Blair's 'Golden Age' of British Art A Prime Minister Cool to Culture Will Leave Behind a Hot Arts Scene

Could the arts be Tony Blair’s brightest legacy as he steps down as prime minister on Wednesday?
Von Alan Riding

Over the past 10 years, while cultural innovation has seemingly been sparse in traditional creative breeding grounds like the United States and France, the arts have been flourishing in Britain. Never before have museums been so popular; not since the 1960s have artists, composers, playwrights, designers and the like enjoyed such prestige.

Could this be Tony Blair’s brightest legacy as he steps down as prime minister on Wednesday ?

True, given the attention that Mr. Blair has devoted to “saving” education, health and Africa, this is not how he would like to be remembered: Apart from some youthful guitar strumming, he is not a cultural animal. And it is of course not how he is likely to be remembered here: He will not be easily forgiven by many Britons for leading Britain into the Iraqi war.

Yet during his decade in office Britain has shaken off its creative lethargy and emerged as the liveliest cultural territory in the West. And even if Mr. Blair himself is not much loved in artistic circles, this metamorphosis has taken place under his watch.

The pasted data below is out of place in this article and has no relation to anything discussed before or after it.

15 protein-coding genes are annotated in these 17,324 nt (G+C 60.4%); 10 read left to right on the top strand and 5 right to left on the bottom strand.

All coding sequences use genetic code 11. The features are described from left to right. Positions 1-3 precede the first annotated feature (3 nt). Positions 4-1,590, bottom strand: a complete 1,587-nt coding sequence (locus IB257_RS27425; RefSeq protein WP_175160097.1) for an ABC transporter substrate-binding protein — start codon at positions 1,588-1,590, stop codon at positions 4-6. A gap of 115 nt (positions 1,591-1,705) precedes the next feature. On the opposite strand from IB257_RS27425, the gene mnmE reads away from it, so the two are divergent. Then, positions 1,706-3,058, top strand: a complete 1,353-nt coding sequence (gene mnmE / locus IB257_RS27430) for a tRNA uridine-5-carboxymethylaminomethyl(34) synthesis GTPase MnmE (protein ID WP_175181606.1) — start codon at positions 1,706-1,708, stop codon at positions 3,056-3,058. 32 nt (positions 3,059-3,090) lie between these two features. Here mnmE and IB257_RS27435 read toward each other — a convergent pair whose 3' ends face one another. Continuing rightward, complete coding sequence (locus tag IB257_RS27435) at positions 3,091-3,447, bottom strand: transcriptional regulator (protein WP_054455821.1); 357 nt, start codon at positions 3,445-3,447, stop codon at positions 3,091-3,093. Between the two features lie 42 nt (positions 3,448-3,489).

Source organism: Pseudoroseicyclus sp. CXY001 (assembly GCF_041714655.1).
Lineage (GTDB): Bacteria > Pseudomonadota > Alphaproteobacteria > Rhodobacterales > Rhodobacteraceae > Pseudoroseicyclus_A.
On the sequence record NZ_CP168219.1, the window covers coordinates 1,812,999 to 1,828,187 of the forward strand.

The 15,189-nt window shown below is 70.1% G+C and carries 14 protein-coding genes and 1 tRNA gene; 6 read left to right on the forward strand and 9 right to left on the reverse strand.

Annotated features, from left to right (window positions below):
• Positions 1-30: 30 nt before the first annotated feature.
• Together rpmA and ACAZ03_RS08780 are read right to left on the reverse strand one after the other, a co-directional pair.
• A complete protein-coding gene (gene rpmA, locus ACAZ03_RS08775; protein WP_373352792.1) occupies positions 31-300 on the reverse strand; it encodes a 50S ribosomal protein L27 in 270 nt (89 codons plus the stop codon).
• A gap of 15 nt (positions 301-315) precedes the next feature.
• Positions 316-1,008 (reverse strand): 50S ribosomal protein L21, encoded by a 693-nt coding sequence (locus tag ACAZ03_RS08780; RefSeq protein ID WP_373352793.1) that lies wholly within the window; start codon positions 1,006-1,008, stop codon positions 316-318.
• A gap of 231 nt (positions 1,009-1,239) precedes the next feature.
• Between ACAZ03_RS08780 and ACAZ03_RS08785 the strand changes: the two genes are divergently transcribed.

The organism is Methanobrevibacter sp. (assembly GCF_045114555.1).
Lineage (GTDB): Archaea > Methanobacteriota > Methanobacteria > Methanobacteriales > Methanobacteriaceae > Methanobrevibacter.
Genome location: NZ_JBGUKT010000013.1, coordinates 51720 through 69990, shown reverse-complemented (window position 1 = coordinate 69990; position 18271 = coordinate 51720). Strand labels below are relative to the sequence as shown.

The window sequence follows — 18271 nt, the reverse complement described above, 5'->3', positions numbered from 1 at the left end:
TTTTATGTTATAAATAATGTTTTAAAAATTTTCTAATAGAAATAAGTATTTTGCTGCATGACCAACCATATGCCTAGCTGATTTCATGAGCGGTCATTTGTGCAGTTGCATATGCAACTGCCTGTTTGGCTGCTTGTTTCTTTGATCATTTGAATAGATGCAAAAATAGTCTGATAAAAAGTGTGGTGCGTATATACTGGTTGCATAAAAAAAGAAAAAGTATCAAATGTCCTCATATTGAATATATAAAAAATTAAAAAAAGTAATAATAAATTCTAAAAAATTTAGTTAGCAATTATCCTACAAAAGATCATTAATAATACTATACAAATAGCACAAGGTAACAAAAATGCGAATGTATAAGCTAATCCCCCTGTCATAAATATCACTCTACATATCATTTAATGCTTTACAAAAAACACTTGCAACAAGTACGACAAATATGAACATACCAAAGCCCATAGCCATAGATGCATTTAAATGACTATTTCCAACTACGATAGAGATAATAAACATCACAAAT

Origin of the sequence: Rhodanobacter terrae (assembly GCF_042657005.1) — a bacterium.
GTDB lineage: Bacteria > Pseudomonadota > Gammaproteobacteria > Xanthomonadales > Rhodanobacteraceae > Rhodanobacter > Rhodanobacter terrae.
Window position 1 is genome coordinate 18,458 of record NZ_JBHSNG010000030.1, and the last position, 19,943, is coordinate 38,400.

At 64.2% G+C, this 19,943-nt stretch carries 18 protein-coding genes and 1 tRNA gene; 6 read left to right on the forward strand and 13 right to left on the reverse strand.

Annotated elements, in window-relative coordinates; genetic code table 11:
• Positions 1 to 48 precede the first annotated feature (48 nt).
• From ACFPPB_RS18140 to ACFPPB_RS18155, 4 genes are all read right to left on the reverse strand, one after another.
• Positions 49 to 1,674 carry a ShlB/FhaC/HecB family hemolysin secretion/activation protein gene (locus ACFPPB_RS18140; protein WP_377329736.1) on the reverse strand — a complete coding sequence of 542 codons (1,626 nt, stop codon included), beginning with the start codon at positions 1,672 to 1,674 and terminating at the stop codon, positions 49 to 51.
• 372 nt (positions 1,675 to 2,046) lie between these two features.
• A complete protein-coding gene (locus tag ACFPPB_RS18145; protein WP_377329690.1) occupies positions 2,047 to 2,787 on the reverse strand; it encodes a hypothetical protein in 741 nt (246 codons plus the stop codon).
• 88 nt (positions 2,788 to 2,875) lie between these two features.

So does he deserve credit?

In 1997, 18 years of Tory rule had left the country’s arts infrastructure in a dilapidated state. But it was actually the most recent Tory prime minister, John Major, who provided the key to sweeping renovation of cultural institutions when the arts were assigned a significant share of profits from a new national lottery.

In a sense, then, it was merely Mr. Blair’s good fortune to be at Downing Street when this vast investment bore fruit: Just in London, the British Museum, the Royal Opera House, Sadler’s Wells Theater, the National Portrait Gallery and Tate Britain were all modernized and expanded, while Tate Modern was created on the South Bank in London.

Still, his government did multiply the budget of the Arts Council of England in such a way that funds have flowed more generously into long-struggling cultural centers, theaters and orchestras that depend on subsidies to survive. Regional theater, virtually abandoned by the Tories, has also returned to life.

Further, in a popular -- and populist -- gesture, the government agreed to cover the additional cost of free entrance to 24 national galleries and museums. As a result visits to these collections have increased by 53 percent since 1997, with Tate Modern particularly successful in drawing people unaccustomed to visiting museums.

Two unrelated variables have also bolstered this mini-renaissance. Steady economic growth has fueled prosperity, and fat wallets have always helped the arts -- and, in this case, not only Britain’s market-savvy contemporary artists, like Damien Hirst and Tracey Emin. Despite the high price of tickets for, say, West End theaters or the Royal Opera House, the public keeps coming.

At the same time, thanks to this economic growth and the new immigration that it has drawn, London has become Europe’s most international city. And this has enormously broadened its arts horizon: from being the capital of “Little England,” London now welcomes foreign culture: artists at Tate Modern, theater companies at the Barbican Center, modern dance troupes at Sadler’s Wells.